Wearing a corsets could assist you in achieving an hourglass figure. However, some out there may thought that wearing a corsets on your own is not an easy task. The following shows the way when you will have to lace up the corsets by yourself.
For those times when there’s nobody around to help you dress, follow this procedure:
Roll up each side of the unclipped corset to form two rods and then raise and lower each side relative to each other to spread the laces evenly to their fullest extent.
If you are wearing stockings, put these on before corsetting. This also applies to laced footwear, as you’ll have a job getting down to your feet once fully laced.
Lay the fully-opened corset inside uppermost and bottom edge with suspenders on the edge of the bed. With your back to the bed, fasten the back suspenders to the back of the stockings. Another difficult task once fully laced in.
Grasping both sides of the corset at about the waist level, stand up, drawing the corset around you, and engage the second-from-bottom busk stud. Next engage the top stud and others following. The intermediate and bottom studs may have to be pressed in to engage.
Now you are ready to lace in. But before starting, ensure that any body liner is pulled down and unwrinkled. Reach behind and draw on the two lacing loops and pull out to about 12-18 inches and put the first tie of a knot in place. But do not tighten it. Loop both laces over an anchor point such as a door handle or something equally stable and strongly resistant and ease forward so that the laces start drawing through. Working from about the mid points top to waist and bottom to waist, alternatively draw out the crossover lace and feed through to the waist by keeping constant forward pressure on your anchor point. If the corset has been made to measure, the closure gap should be reasonably even and, to prevent chaffing of the spine, should not be closed to less than an inch. When you have achieved your desired closure, release the laces from the anchor, but still maintain tension and draw around the waist and fasten at the front. The original single tie that you put in will ensure that the waist eyelets are drawn together. (Tying off at the front strains both the garment and the laces (and produces a lump under outer clothing). Not recommended. But it certainly allows the wearer to self-lace effectively, so I guess there is a trade-off here.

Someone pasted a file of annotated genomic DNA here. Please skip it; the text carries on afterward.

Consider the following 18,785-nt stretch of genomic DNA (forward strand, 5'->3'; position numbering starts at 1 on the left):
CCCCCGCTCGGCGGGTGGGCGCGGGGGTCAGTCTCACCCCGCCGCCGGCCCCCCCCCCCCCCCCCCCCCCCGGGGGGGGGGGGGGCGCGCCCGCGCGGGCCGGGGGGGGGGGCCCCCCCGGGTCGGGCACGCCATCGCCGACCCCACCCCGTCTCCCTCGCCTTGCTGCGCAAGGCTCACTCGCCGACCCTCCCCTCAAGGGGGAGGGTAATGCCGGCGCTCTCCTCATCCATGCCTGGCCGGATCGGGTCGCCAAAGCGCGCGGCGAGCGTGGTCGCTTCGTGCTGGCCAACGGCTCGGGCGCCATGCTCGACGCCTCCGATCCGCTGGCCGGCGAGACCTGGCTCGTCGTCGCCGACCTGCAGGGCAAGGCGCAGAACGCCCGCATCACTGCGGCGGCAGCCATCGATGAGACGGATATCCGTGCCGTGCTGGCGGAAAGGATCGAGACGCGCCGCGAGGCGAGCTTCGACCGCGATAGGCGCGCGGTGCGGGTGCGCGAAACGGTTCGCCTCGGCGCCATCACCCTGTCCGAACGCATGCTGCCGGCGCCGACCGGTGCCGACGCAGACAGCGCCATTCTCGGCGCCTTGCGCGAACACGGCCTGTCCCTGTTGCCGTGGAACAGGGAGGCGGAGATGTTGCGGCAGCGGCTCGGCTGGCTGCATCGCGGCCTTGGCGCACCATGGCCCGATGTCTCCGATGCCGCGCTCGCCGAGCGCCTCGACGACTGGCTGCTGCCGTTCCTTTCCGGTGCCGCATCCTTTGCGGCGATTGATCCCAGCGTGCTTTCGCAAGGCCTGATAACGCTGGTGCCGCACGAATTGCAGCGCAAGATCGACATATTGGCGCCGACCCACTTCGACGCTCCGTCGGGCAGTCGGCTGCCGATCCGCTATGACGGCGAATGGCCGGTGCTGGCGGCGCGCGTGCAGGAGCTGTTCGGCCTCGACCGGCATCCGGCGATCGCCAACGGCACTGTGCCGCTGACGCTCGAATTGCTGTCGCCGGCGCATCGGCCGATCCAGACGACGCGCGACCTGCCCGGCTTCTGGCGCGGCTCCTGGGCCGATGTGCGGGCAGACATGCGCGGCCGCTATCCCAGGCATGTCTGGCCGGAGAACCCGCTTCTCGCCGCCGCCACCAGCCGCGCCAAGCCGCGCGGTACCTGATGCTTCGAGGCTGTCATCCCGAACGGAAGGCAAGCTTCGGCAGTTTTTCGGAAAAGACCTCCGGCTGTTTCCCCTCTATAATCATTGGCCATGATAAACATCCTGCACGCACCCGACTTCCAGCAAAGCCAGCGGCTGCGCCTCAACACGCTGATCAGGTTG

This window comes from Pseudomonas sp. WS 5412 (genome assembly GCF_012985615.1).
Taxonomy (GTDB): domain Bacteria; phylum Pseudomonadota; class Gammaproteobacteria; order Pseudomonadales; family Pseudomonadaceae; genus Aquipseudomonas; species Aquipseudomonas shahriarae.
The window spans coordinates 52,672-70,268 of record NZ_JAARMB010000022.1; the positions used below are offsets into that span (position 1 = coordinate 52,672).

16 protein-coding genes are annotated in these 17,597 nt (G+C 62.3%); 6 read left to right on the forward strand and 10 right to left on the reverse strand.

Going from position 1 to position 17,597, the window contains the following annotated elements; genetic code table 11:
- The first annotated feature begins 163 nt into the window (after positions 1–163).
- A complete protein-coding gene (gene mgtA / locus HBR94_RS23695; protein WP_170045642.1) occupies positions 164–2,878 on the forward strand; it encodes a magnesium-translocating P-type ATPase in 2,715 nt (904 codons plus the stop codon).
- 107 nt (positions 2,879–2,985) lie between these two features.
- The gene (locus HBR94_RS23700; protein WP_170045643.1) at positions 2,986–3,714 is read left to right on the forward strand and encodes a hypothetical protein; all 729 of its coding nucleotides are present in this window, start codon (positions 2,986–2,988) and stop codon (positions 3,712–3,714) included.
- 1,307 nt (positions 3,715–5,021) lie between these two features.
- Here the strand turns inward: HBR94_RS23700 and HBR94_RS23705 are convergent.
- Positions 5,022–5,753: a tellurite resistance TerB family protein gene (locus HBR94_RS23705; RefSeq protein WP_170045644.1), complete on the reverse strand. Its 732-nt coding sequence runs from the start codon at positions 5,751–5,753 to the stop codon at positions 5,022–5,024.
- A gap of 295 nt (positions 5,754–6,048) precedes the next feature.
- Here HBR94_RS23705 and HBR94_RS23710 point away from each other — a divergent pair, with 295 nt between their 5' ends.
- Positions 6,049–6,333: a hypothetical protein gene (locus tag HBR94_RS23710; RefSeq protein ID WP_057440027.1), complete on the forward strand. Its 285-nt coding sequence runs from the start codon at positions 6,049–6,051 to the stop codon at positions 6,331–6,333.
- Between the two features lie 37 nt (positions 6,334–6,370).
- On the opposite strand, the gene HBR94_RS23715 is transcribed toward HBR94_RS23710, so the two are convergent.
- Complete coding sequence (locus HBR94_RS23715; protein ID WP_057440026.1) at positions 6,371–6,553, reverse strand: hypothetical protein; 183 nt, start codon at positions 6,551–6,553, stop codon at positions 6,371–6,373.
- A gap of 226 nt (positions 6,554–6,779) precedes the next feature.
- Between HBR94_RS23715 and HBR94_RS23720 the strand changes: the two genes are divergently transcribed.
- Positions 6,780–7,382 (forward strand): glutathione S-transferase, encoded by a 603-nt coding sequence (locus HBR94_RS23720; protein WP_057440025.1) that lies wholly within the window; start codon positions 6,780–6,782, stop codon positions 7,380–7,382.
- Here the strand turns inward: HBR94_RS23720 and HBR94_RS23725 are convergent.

Remember that with ‘off the peg’ corsetry the probable lack of even corset pressure on the body will work the laces through and the desired gap could well disappear, leaving you fully closed at top or bottom or both. This can be remedied by lacing in at more points, not just the waist, but is not a satisfactory solution for the solo lacer. This method was used on a sixties orthopaedic corset that had a double lacing line each side of the spine and the three lacing points were drawn using three side straps on each side of the corset. As will be appreciated, this produced quick lacing and adjustment for comfort but also provided the ability to fully close the corset, which gave total rigidity. For your interest, this corset had two massive spinal steels that had to be bent to shape, broad shoulder straps, and additional posture shoulder straps. It also came with eight one and a half inch suspenders, the back ones being doubled to attach ‘V’ shaped to the bottom edge of the corset.